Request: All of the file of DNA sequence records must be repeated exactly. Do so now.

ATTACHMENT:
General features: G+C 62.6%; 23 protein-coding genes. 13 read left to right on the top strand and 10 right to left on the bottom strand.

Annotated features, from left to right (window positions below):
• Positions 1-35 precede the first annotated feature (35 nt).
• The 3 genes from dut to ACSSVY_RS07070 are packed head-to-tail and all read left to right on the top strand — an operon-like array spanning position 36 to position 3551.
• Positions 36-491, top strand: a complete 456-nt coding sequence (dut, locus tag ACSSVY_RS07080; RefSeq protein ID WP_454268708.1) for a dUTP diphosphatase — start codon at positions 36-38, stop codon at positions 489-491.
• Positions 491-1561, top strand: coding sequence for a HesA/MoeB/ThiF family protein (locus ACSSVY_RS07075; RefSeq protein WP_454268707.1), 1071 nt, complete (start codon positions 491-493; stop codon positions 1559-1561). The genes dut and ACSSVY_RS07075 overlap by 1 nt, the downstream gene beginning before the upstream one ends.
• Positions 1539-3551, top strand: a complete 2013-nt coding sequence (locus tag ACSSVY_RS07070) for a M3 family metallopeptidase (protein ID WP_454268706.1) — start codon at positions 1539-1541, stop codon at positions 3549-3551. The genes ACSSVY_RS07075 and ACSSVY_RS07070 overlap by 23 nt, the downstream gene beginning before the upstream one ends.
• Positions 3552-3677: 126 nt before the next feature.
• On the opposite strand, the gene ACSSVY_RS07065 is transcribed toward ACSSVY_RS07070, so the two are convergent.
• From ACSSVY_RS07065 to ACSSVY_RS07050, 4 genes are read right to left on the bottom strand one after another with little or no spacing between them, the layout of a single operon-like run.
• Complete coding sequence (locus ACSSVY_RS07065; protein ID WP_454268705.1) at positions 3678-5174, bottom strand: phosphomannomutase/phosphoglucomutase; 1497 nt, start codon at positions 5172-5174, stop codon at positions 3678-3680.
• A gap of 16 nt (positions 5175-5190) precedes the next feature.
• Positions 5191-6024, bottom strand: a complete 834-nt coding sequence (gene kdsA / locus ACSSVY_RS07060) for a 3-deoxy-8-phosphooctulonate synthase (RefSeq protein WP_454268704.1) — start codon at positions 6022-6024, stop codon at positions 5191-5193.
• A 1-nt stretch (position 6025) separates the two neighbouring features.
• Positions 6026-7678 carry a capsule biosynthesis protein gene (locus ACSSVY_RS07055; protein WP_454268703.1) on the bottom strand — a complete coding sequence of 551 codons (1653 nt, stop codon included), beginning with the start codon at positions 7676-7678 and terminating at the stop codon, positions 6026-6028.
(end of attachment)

General features: G+C 62.6%; 23 protein-coding genes. 13 read left to right on the top strand and 10 right to left on the bottom strand.

Annotated features, from left to right (window positions below):
• Positions 1-35 precede the first annotated feature (35 nt).
• The 3 genes from dut to ACSSVY_RS07070 are packed head-to-tail and all read left to right on the top strand — an operon-like array spanning position 36 to position 3551.
• Positions 36-491, top strand: a complete 456-nt coding sequence (dut, locus tag ACSSVY_RS07080; RefSeq protein ID WP_454268708.1) for a dUTP diphosphatase — start codon at positions 36-38, stop codon at positions 489-491.
• Positions 491-1561, top strand: coding sequence for a HesA/MoeB/ThiF family protein (locus ACSSVY_RS07075; RefSeq protein WP_454268707.1), 1071 nt, complete (start codon positions 491-493; stop codon positions 1559-1561). The genes dut and ACSSVY_RS07075 overlap by 1 nt, the downstream gene beginning before the upstream one ends.
• Positions 1539-3551, top strand: a complete 2013-nt coding sequence (locus tag ACSSVY_RS07070) for a M3 family metallopeptidase (protein ID WP_454268706.1) — start codon at positions 1539-1541, stop codon at positions 3549-3551. The genes ACSSVY_RS07075 and ACSSVY_RS07070 overlap by 23 nt, the downstream gene beginning before the upstream one ends.
• Positions 3552-3677: 126 nt before the next feature.
• On the opposite strand, the gene ACSSVY_RS07065 is transcribed toward ACSSVY_RS07070, so the two are convergent.
• From ACSSVY_RS07065 to ACSSVY_RS07050, 4 genes are read right to left on the bottom strand one after another with little or no spacing between them, the layout of a single operon-like run.
• Complete coding sequence (locus ACSSVY_RS07065; protein ID WP_454268705.1) at positions 3678-5174, bottom strand: phosphomannomutase/phosphoglucomutase; 1497 nt, start codon at positions 5172-5174, stop codon at positions 3678-3680.
• A gap of 16 nt (positions 5175-5190) precedes the next feature.
• Positions 5191-6024, bottom strand: a complete 834-nt coding sequence (gene kdsA / locus ACSSVY_RS07060) for a 3-deoxy-8-phosphooctulonate synthase (RefSeq protein WP_454268704.1) — start codon at positions 6022-6024, stop codon at positions 5191-5193.
• A 1-nt stretch (position 6025) separates the two neighbouring features.
• Positions 6026-7678 carry a capsule biosynthesis protein gene (locus ACSSVY_RS07055; protein WP_454268703.1) on the bottom strand — a complete coding sequence of 551 codons (1653 nt, stop codon included), beginning with the start codon at positions 7676-7678 and terminating at the stop codon, positions 6026-6028.